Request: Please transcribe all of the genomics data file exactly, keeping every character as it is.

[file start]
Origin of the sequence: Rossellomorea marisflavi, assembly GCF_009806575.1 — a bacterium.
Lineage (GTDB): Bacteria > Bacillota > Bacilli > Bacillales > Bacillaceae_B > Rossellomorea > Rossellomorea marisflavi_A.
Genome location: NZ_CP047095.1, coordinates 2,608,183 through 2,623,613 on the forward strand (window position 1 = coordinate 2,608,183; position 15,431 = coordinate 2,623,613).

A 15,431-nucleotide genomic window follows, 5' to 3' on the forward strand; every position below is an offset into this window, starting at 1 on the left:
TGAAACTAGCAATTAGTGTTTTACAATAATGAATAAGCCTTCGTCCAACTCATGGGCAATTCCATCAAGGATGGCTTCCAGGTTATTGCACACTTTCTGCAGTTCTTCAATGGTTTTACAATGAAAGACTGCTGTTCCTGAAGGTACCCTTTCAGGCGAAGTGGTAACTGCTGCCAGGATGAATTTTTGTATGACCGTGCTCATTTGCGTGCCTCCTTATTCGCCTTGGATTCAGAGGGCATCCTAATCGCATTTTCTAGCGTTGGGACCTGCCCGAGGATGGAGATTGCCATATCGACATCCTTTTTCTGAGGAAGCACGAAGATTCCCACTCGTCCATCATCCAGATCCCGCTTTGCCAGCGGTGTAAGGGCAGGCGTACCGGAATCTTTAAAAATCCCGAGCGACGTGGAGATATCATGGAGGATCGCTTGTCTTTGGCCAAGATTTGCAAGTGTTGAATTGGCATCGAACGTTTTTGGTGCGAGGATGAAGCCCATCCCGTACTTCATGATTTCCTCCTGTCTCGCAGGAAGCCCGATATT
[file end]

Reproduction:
Origin of the sequence: Rossellomorea marisflavi, assembly GCF_009806575.1 — a bacterium.
Lineage (GTDB): Bacteria > Bacillota > Bacilli > Bacillales > Bacillaceae_B > Rossellomorea > Rossellomorea marisflavi_A.
Genome location: NZ_CP047095.1, coordinates 2,608,183 through 2,623,613 on the forward strand (window position 1 = coordinate 2,608,183; position 15,431 = coordinate 2,623,613).

A 15,431-nucleotide genomic window follows, 5' to 3' on the forward strand; every position below is an offset into this window, starting at 1 on the left:
TGAAACTAGCAATTAGTGTTTTACAATAATGAATAAGCCTTCGTCCAACTCATGGGCAATTCCATCAAGGATGGCTTCCAGGTTATTGCACACTTTCTGCAGTTCTTCAATGGTTTTACAATGAAAGACTGCTGTTCCTGAAGGTACCCTTTCAGGCGAAGTGGTAACTGCTGCCAGGATGAATTTTTGTATGACCGTGCTCATTTGCGTGCCTCCTTATTCGCCTTGGATTCAGAGGGCATCCTAATCGCATTTTCTAGCGTTGGGACCTGCCCGAGGATGGAGATTGCCATATCGACATCCTTTTTCTGAGGAAGCACGAAGATTCCCACTCGTCCATCATCCAGATCCCGCTTTGCCAGCGGTGTAAGGGCAGGCGTACCGGAATCTTTAAAAATCCCGAGCGACGTGGAGATATCATGGAGGATCGCTTGTCTTTGGCCAAGATTTGCAAGTGTTGAATTGGCATCGAACGTTTTTGGTGCGAGGATGAAGCCCATCCCGTACTTCATGATTTCCTCCTGTCTCGCAGGAAGCCCGATATT